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Thursday 02nd December 2021,
Hope for Nigeria

Bill on free healthcare for Nigerian children divides lawmakers

Bill on free healthcare for Nigerian children divides lawmakers

The House of Representatives has passed for second reading a bill to ensure free healthcare for children from age 0 to 18 years in all hospitals, amidst debate.

The general principle of the bill was debated by members of the House on Wednesday and passed despite opposition from some members.

The bill was sponsored by Bello Kaoje (APC, Kebbi) and read for the first time on the 8 July.

If passed, government hospitals will be mandated to provide free medical services for children including diagnoses, treatment, prevention of illness and other physical and mental illnesses in children.

Clause four of the bill provides that when/if the bill is passed, the Ministry of Health will make definite procedures, guidelines, as well as monitor and implement the provisions in the bill.

In his lead debate, Mr Kaoje said the free services “shall cover referral cases of children from states, local government hospitals and any other private hospital in Nigeria.”

Contributing to the debate, the Minority Leader, Ndudi Elumelu (PDP, Delta) said the National Primary Health Care Development Agency is already saddled with the responsibility, thus, the bill is seeking duplication of functions.

He added that the parliament allocates funds to the agency annually to do that same function.

Countering the position of Mr Elumelu, the Speaker of the House, Femi Gbajabiamila said those speaking against the bill should provide evidence that there is a provision in the 2022 money bill for free healthcare for children.

“What I will like to see is a line item in the budget that provides free delivery of children,” he said, adding that the bill is in line with section 17 of the 1999 Constitution.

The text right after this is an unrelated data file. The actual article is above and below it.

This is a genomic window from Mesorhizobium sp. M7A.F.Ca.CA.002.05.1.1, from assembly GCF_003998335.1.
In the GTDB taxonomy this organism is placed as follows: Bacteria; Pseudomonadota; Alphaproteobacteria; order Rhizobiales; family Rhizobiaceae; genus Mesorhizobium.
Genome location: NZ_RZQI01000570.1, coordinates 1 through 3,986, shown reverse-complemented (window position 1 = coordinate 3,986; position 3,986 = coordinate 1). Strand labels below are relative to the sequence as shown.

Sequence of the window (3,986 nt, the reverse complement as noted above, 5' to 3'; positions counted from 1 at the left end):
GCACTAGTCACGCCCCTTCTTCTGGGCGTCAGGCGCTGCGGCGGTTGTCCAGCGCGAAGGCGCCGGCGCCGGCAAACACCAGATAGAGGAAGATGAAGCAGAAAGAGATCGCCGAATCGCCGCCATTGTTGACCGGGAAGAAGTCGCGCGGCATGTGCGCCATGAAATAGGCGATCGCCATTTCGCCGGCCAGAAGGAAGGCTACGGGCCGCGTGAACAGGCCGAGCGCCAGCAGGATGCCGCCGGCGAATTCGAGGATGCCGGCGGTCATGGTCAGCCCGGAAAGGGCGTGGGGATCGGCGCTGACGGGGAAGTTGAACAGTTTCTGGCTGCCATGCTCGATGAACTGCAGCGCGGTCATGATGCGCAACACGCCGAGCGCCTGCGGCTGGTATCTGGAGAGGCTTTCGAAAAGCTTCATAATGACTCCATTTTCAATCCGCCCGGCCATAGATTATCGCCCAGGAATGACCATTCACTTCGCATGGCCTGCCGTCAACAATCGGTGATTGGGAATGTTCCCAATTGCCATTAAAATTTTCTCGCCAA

Also speaking on the bill, the Deputy Minority Leader, Toby Okechukwu (PDP, Enugu) said the matter is an issue of “separation of responsibility between the three tiers of government”.

“I will like to get enlightened on the federal government being responsible for primary healthcare that is also being done by the local government or the state so that when we are talking about restructuring, we should put that into consideration,” he said.

Solomon Muren (PDP, Plateau) argued that making laws that the executive cannot implement is akin to “ridiculing the parliament”. He noted that the issues surrounding funding must be sorted out.

“The bill is very important, but as members of parliament, we have a duty to make laws that are implementable by the executive arm. Mr Speaker, yes it may be in the National Primary Healthcare Act as a clause, to provide free healthcare. The mover of this bill should be able to bring forth – what is the statistics of children in this country?

“We make the budget and we also make the law. If we do not have sufficient provision in our budget that will support what we are trying to do, we will be helping to put up laws that are not implementable in this country. I think this bill should be stepped down.”

Speaking in support of the bill, Gudaje Kazaure (APC, Jigawa) said the bill is vital to the nation by guaranteeing free healthcare for children in Nigeria.

Following a voice vote on the bill, it was passed and referred to the House Committee on Healthcare for further legislative action.

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